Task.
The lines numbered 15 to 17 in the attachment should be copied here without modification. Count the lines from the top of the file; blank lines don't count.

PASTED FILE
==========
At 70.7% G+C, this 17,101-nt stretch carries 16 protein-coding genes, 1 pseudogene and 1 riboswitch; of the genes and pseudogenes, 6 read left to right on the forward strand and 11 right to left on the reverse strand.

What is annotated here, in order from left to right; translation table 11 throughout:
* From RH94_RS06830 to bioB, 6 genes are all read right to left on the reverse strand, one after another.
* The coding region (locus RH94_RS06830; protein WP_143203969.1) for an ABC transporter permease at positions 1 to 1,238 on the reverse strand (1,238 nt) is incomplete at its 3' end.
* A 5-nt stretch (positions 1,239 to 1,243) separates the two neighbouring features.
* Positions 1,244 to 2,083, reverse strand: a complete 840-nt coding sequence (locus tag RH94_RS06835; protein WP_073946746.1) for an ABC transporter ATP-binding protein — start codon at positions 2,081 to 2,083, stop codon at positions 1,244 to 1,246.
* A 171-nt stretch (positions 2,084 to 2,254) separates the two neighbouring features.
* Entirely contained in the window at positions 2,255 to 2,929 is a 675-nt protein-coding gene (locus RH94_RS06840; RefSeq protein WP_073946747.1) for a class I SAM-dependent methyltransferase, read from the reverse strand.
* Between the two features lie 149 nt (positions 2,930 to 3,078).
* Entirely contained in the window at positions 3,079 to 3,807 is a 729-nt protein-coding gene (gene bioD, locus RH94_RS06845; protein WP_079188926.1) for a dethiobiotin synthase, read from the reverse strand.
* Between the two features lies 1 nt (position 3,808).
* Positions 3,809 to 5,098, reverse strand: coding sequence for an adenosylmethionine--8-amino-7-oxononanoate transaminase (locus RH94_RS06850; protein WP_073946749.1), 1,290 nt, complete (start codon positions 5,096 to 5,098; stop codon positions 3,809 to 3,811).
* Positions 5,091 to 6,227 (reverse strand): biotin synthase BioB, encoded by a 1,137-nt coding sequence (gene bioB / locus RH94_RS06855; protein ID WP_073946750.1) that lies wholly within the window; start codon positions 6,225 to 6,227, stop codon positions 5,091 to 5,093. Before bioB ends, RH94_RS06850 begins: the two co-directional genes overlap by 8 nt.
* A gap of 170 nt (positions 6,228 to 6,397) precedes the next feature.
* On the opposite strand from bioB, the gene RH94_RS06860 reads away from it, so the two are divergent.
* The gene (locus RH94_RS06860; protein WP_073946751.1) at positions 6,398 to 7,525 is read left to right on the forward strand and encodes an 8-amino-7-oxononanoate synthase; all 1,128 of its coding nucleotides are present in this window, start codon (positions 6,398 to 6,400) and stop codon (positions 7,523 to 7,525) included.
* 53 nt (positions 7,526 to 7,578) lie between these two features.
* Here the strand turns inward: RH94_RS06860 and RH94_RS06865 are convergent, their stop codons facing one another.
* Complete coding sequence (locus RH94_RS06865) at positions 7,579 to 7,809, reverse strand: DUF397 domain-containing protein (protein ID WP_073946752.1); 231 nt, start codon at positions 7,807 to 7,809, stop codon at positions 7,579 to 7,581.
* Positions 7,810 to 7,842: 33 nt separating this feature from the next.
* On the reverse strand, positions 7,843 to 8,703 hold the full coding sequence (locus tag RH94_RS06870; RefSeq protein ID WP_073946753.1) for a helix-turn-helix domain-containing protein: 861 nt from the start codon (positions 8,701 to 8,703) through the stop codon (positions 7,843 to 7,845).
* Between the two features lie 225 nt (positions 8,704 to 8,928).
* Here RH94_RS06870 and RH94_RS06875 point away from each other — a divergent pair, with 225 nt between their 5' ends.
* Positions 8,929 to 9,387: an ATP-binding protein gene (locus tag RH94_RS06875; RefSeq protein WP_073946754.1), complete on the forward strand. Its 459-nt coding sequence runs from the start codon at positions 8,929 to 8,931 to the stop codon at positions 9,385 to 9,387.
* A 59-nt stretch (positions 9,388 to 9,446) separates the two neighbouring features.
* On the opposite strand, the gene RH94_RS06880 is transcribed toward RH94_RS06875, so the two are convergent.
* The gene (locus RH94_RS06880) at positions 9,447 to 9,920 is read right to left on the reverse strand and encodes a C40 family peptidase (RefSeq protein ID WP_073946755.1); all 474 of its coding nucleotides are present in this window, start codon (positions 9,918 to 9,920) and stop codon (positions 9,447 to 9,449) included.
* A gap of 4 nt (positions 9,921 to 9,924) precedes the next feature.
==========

* On the opposite strand from bioB, the gene RH94_RS06860 reads away from it, so the two are divergent.
* The gene (locus RH94_RS06860; protein WP_073946751.1) at positions 6,398 to 7,525 is read left to right on the forward strand and encodes an 8-amino-7-oxononanoate synthase; all 1,128 of its coding nucleotides are present in this window, start codon (positions 6,398 to 6,400) and stop codon (positions 7,523 to 7,525) included.
* 53 nt (positions 7,526 to 7,578) lie between these two features.